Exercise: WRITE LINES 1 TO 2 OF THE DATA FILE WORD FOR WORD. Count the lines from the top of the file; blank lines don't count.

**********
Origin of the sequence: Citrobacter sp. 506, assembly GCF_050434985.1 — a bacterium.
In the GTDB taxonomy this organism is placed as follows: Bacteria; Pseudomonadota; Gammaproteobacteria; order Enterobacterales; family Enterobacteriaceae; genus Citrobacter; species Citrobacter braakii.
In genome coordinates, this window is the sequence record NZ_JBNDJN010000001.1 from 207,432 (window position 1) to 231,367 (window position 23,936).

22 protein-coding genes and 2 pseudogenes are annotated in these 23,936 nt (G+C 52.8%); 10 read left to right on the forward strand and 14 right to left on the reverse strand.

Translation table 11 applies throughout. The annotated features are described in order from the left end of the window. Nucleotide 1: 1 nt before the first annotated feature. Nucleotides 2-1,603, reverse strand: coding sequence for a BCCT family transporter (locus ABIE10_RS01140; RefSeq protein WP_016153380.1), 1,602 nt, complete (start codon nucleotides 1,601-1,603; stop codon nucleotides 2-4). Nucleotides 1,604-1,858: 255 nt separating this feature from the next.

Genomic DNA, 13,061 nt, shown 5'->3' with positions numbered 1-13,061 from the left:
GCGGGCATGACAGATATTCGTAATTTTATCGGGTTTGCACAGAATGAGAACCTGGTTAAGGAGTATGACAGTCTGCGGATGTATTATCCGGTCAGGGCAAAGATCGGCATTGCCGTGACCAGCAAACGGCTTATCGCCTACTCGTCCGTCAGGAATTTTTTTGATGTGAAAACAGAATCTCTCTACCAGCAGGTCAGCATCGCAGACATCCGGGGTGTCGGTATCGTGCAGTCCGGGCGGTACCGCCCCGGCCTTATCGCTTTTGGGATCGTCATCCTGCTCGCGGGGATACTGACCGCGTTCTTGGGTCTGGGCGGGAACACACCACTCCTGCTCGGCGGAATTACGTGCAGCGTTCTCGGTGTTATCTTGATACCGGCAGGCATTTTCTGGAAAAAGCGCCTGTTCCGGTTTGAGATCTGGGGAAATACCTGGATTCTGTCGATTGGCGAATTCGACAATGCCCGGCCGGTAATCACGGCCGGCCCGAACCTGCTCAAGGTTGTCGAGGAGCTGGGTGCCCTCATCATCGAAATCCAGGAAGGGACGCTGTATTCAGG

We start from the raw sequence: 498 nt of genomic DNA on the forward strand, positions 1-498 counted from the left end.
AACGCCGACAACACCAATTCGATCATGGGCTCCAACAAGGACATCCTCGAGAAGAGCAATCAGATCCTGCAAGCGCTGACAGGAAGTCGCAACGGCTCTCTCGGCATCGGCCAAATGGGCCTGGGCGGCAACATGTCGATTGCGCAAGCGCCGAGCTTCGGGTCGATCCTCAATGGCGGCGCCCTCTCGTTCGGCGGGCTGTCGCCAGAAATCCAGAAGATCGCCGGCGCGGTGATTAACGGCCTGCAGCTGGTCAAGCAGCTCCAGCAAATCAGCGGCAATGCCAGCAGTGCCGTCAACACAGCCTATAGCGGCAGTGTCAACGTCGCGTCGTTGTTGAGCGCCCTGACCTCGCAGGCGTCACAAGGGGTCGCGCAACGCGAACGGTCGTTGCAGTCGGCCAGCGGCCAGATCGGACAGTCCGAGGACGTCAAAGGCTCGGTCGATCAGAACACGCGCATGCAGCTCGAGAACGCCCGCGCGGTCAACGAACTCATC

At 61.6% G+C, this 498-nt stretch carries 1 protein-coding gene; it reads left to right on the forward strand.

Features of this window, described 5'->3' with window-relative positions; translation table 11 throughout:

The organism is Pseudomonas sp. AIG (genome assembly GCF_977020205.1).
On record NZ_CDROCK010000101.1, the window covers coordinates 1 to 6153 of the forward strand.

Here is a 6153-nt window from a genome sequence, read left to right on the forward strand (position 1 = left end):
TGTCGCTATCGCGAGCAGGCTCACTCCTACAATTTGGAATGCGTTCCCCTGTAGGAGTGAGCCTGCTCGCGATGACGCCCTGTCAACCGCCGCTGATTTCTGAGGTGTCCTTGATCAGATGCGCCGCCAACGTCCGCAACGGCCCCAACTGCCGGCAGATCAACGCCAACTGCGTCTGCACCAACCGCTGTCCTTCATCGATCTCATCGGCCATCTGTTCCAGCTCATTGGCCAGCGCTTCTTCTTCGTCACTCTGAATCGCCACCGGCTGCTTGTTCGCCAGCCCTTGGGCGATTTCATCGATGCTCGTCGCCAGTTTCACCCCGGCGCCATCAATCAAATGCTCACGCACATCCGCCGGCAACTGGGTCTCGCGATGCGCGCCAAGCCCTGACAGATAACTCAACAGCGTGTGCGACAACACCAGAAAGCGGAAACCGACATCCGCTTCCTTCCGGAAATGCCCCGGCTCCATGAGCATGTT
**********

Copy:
Origin of the sequence: Citrobacter sp. 506, assembly GCF_050434985.1 — a bacterium.
In the GTDB taxonomy this organism is placed as follows: Bacteria; Pseudomonadota; Gammaproteobacteria; order Enterobacterales; family Enterobacteriaceae; genus Citrobacter; species Citrobacter braakii.